Staff Editorials

Lack of interest isn't luxury state or students can afford

Students gather in front of the Old Capitol building on the University of Iowa campus to protest proposed tuition increases. (Mark Carlson/The Gazette)
Students gather in front of the Old Capitol building on the University of Iowa campus to protest proposed tuition increases. (Mark Carlson/The Gazette)

Higher education in Iowa is facing several significant challenges — none of which can be solved in isolation.

So, it is disappointing the first meeting of a task force gathered to study tuition rate increases won’t take place. The initial daylong meeting was supposed to take place today in Des Moines. It was intended to bring representatives from the governor’s office, the Legislature, the state and the business community together to discuss how regent institutions — the University of Iowa, the University of Northern Iowa and Iowa State University — could better plan for state underfunded and necessary tuition hikes.

But, after receiving an initial nod from state leaders, only two lawmakers — Sen. Herman Quirmbach of Ames and Rep. Cindy Winckler of Davenport — and one state agency — Iowa Workforce Development — confirmed.

Those present would have learned more about how last minute tuition changes stemming from state budget shortfalls can leave parents and students in a bind. Participants would have had better insight into why the Iowa Board of Regents is asking each institution to develop its own five-year tuition policy, a change that could result in tuition rates that further vary from school to school.

From a political perspective, it’s fairly easy to understand why elected officials wouldn’t want to be linked to the significant tuition increases expected to be a part of these five-year plans. But with or without collaboration, the plans are scheduled to be unveiled next month.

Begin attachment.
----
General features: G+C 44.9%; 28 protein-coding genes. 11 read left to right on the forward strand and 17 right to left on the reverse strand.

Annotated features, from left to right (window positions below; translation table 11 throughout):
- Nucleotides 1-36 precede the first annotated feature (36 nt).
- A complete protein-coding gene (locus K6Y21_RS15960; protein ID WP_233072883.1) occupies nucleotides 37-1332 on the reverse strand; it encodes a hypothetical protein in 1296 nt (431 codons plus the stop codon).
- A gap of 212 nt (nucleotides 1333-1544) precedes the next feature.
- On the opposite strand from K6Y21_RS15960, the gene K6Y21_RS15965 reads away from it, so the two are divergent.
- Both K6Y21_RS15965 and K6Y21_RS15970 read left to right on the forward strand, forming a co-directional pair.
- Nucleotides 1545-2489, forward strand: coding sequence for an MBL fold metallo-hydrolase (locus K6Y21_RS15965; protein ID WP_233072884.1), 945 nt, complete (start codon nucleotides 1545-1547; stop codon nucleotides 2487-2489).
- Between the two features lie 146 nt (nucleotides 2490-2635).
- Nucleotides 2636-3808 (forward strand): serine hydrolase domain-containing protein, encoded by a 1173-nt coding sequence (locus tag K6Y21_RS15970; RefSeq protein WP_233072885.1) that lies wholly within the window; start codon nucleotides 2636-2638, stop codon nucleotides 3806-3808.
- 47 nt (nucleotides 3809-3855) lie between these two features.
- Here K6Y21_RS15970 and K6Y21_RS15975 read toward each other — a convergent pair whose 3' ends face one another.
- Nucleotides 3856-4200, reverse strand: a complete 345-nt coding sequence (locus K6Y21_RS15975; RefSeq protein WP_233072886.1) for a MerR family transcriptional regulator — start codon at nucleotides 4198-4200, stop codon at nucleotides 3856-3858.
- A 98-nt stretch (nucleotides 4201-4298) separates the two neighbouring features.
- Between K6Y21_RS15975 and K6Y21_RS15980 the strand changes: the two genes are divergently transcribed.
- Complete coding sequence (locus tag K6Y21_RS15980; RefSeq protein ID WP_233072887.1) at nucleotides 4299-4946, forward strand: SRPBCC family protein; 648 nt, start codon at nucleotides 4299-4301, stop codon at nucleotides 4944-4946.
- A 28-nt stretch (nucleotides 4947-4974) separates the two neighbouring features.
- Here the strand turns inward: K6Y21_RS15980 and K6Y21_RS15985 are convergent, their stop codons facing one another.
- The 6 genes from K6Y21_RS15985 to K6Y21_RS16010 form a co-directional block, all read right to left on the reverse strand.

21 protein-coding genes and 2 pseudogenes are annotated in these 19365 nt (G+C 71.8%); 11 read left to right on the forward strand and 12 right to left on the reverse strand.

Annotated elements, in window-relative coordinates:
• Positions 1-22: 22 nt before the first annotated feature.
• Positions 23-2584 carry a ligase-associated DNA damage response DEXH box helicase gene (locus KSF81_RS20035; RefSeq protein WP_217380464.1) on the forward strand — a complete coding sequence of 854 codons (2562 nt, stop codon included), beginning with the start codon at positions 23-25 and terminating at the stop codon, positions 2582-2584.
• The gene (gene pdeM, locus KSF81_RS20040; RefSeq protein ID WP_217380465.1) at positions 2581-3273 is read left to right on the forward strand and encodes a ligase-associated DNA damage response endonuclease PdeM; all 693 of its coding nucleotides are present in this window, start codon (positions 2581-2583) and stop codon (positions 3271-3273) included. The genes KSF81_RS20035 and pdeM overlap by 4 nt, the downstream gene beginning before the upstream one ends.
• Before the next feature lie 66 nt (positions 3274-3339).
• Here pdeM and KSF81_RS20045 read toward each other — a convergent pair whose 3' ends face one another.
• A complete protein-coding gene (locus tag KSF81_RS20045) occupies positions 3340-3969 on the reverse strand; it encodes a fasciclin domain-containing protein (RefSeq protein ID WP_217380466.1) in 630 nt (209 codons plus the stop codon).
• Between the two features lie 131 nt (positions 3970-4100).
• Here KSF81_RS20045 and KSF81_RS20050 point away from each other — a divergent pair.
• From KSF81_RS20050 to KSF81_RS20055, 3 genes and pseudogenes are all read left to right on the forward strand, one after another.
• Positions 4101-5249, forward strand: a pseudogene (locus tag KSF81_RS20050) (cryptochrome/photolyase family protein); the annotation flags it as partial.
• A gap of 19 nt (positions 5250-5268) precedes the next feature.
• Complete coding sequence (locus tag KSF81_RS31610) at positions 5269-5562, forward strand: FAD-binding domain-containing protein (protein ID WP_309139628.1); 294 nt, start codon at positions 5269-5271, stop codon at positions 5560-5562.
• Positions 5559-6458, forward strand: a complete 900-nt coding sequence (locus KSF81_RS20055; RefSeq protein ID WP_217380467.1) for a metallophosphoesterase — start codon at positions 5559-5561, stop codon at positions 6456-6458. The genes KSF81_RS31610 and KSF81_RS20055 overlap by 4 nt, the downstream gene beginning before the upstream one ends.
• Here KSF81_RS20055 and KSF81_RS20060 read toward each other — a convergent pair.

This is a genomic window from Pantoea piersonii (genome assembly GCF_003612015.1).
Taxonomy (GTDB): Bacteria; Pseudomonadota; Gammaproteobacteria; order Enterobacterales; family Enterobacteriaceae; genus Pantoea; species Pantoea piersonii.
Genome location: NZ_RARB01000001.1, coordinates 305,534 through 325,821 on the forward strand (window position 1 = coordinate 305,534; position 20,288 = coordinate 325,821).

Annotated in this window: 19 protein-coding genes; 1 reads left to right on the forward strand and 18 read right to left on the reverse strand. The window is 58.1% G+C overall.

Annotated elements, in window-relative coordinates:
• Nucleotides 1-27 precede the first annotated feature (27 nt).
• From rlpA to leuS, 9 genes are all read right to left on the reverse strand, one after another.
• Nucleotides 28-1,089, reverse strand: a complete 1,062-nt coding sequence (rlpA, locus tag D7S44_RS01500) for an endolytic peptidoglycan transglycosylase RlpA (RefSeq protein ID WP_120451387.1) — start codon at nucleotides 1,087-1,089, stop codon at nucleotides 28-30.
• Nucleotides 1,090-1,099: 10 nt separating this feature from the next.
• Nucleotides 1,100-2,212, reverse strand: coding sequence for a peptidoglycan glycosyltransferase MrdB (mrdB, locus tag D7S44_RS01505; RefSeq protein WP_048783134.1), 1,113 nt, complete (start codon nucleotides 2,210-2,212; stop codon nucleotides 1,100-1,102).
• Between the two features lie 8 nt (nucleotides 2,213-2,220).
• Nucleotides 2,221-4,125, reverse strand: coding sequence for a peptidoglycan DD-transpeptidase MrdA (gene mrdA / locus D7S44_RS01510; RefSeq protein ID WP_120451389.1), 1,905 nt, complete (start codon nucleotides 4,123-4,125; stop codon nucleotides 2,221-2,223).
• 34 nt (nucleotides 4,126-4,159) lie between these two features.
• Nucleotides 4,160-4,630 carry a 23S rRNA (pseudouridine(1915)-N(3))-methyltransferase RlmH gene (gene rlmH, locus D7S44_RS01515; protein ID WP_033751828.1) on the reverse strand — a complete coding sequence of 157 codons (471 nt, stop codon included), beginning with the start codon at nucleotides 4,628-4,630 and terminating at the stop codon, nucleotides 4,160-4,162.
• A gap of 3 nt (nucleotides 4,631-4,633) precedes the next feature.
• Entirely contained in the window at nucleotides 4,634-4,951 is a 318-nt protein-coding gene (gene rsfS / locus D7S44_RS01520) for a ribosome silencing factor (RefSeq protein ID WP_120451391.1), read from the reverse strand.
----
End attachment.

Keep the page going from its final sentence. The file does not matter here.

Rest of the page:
All three regent institutions are raising tuition in response to reduced state appropriations. Private and community colleges will be hiking rates as well.

How all of the state’s educational institutions benefit from various pools of state funding, and what they contribute through economic development, needs to be a statewide discussion. Focusing first on tuition at the public universities could have been a doorway into such a deeper, necessary conversation.


It won’t be politically expedient. If the state cannot balance its budget, elected officials will choose education winners and losers. Ideally, these difficult conversations would take place with more information and better understanding of how regent institutions, pre-K-12, community colleges and the Iowa Tuition Grant Program can and do work together. But none of that can happen until elected officials show up and engage.

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